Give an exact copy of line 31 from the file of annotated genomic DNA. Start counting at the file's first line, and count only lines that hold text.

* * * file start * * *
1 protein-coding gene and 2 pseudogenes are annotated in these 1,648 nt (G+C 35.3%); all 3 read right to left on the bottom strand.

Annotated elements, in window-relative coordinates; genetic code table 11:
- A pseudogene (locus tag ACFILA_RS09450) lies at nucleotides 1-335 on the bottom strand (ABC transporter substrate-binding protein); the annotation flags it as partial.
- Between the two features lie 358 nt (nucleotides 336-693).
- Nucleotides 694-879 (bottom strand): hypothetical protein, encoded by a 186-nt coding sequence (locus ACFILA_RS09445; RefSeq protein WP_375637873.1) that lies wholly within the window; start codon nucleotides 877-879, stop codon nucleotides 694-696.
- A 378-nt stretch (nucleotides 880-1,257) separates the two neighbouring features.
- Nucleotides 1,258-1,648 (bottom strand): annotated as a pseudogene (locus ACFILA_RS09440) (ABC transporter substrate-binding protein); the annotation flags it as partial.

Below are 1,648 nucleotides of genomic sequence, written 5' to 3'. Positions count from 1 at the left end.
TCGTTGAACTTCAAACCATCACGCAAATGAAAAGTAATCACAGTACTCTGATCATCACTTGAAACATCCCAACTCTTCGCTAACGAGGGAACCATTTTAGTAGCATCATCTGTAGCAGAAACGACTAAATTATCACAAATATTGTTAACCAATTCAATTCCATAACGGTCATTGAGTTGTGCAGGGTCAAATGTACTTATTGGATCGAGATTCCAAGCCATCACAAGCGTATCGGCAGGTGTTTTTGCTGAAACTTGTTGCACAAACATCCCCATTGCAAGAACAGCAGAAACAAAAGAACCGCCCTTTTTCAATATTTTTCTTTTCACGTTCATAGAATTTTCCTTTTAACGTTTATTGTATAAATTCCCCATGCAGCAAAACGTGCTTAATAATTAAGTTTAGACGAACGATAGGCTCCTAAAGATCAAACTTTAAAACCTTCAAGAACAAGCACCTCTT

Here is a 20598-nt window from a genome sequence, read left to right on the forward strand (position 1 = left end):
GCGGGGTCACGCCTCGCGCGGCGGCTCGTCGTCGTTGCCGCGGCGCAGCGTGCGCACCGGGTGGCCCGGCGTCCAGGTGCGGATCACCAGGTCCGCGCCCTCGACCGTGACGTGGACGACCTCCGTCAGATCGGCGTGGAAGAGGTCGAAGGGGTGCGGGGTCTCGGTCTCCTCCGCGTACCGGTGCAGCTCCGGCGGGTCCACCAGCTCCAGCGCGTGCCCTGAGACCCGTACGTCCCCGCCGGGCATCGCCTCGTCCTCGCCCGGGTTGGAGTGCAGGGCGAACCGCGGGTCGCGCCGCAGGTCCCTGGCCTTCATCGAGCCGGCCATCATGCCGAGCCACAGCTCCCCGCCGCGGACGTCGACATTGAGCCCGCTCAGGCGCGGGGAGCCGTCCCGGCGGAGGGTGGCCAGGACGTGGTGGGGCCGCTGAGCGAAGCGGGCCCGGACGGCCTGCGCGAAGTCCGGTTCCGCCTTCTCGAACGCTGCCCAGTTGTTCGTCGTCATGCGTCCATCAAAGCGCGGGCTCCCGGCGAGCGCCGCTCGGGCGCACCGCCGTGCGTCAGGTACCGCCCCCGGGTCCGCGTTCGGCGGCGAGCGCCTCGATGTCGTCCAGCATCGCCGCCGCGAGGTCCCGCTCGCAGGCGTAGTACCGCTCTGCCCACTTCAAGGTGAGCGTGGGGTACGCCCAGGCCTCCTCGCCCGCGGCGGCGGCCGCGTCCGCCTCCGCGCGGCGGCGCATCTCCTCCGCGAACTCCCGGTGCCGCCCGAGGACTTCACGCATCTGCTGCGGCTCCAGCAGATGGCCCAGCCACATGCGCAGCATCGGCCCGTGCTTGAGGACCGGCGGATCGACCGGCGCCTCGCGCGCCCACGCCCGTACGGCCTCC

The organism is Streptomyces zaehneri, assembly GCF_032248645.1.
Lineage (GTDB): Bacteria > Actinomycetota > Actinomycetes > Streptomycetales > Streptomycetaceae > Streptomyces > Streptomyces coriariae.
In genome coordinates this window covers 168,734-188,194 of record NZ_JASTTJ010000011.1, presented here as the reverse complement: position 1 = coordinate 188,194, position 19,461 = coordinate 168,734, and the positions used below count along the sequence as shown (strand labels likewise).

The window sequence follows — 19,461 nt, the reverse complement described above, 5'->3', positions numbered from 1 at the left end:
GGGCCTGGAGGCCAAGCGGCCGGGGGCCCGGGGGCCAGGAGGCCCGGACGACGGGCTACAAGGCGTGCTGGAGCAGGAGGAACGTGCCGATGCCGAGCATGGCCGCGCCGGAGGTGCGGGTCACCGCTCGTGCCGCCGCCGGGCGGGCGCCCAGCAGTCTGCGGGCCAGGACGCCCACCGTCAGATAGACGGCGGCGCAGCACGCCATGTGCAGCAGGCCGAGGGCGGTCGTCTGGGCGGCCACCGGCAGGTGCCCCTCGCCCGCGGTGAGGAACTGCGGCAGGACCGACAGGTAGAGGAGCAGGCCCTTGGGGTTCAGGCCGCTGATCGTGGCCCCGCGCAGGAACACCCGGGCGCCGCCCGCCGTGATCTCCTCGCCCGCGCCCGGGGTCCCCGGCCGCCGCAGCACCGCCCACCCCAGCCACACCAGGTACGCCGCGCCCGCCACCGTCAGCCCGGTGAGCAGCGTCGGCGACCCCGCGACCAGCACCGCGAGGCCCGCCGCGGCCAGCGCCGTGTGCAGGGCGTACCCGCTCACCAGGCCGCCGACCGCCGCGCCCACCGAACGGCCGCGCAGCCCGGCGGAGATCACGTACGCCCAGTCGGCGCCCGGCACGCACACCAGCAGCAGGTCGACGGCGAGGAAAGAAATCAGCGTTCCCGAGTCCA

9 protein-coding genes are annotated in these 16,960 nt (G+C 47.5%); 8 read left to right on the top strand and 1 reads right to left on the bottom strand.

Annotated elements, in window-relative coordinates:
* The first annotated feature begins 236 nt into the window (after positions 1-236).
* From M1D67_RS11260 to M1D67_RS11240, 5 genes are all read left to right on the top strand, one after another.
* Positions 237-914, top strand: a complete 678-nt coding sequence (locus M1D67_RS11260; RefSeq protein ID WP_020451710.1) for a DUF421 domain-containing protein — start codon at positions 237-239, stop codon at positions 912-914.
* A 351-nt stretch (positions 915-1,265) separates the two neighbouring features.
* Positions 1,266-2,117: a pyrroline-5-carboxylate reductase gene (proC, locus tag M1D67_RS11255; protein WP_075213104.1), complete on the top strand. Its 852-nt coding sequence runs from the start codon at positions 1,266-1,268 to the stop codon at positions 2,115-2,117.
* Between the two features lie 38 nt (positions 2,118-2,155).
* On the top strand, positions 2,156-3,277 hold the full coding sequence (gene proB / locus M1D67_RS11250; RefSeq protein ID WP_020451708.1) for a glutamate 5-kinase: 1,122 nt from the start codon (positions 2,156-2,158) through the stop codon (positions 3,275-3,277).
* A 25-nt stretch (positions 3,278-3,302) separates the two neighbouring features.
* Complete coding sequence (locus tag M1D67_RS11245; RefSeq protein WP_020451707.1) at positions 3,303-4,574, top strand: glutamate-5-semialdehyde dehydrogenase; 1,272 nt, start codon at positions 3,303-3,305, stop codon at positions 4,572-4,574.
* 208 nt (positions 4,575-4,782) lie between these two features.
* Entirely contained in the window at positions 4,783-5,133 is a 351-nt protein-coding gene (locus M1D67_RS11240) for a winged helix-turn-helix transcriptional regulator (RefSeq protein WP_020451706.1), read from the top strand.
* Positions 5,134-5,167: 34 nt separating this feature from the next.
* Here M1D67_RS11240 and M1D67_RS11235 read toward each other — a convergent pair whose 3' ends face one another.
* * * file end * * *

* Here M1D67_RS11240 and M1D67_RS11235 read toward each other — a convergent pair whose 3' ends face one another.